Search Results

Advanced Search

1 to 6 of 6 results

Sort by:

Filter by:

Contributors

Article Types

Authors

Subjects

Diary

Barbara Graziosi: Sebald is my husband, 20 December 2012

... Last Christmas I bought for the husband Shostakovich’s Preludes and Fugues played by Nikolayeva and a night for two in the Lake District. Both were safe choices. Johannes had been playing Nikolayeva on YouTube for some weeks, and the Lake District is Alpine enough for Johannes to feel at home, yet close enough to our actual home (Durham) to make it viable ...

Flower or Fungus?

Barbara Graziosi: Bacchylides, 31 July 2008

Bacchylides: Politics, Performance, Poetic Tradition 
by David Fearn.
Oxford, 428 pp., £70, July 2007, 978 0 19 921550 8
Show More
Show More
... In the early fifth century BCE, Bacchylides’ career was at its height: his services as poet, composer, choreographer and impresario were in demand throughout the Greek world. He delivered theatrical spectacles on commission, composing songs for a wide range of occasions, training choruses to sing and dance to them, and organising their musical accompaniment ...

Where’s the Gravy?

Barbara Graziosi: Homeric Travel, 27 August 2009

Travelling Heroes: Greeks and Their Myths in the Epic Age of Homer 
by Robin Lane Fox.
Penguin, 528 pp., £10.99, September 2009, 978 0 14 024499 1
Show More
Show More
... Homeric poetry is vivid and precise. We can smell the dust, hear the din of battle and follow the tip of a spear as it inflicts a wound ‘between the neck and the collarbone’. Even the gods – those obsolete pagan idols – seem familiar. Apollo kicks down the Achaean wall like a child who piles sand by the seashore and makes a tower to amuse himself in his innocence and then, still playing, wrecks it with his hands and feet ...

Statues crumbled

Barbara Graziosi: Atheism in the Ancient World, 28 July 2016

Battling the Gods: Atheism in the Ancient World 
by Tim Whitmarsh.
Faber, 290 pp., £25, February 2016, 978 0 571 27930 2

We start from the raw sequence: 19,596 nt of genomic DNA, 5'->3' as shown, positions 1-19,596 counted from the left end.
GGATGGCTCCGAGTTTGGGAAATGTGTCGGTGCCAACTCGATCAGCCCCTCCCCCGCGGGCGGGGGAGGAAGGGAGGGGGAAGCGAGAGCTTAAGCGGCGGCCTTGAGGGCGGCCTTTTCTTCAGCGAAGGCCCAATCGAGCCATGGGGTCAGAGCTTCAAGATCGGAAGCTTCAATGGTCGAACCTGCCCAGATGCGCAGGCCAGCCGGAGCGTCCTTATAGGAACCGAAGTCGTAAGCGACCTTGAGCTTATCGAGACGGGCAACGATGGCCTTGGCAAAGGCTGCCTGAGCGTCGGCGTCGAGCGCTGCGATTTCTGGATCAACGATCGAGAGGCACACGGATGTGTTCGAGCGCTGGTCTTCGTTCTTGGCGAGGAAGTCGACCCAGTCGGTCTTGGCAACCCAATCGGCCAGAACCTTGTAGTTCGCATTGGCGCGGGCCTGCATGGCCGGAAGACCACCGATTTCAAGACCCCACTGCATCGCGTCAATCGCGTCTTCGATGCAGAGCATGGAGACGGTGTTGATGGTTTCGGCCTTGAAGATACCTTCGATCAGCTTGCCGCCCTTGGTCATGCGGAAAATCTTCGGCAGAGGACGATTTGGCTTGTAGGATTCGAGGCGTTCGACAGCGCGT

Show More
Show More
... Zeus delivers​ the first speech in Homer’s Odyssey, and it soon transpires that he is in a petulant mood. ‘This is horrible!’ he thunders. ‘See how mortals blame us, the gods! They say that all bad things come from us, but it is through their own foolishness that people suffer beyond their portion.’ It isn’t immediately clear why Zeus sounds so frustrated, even impotent, despite being ruler of the universe, but on closer inspection it becomes apparent that he suffers from a common complaint ...

In Her Philosopher’s Cloak

Barbara Graziosi: Hypatia, 17 August 2017

Hypatia: The Life and Legend of an Ancient Philosopher 
by Edward J. Watts.
Oxford, 205 pp., £19.99, April 2017, 978 0 19 021003 8
Show More
Show More
... On a​ fatal day, in the holy season of Lent, Hypatia was torn from her chariot, stripped naked, dragged to the church, and inhumanly butchered by the hands of Peter the reader, and a troop of savage and merciless fanatics: her flesh was scraped from her bones with sharp oyster shells, and her quivering limbs were delivered to the flames ...

Big in Ephesus

James Davidson: The Olympians, 4 December 2014

TheGods of Olympus: A History 
by Barbara Graziosi.
Profile, 273 pp., £18.99, November 2013, 978 1 84668 321 3
Show More
Show More
... Cronos and Rhea. In witchy Thessaly it seems likely that Hecate Enodia would have been chosen. Barbara Graziosi​ turns out to be uninterested in what it means to be Olympian or in who or what the gods of Olympus are, glossing them merely as ‘the supreme’, ‘the 12 main’ or ‘the most important’ gods. She is more concerned with their ...

Read anywhere with the London Review of Books app, available now from the App Store for Apple devices, Google Play for Android devices and Amazon for your Kindle Fire.

Sign up to our newsletter

For highlights from the latest issue, our archive and the blog, as well as news, events and exclusive promotions.

Newsletter Preferences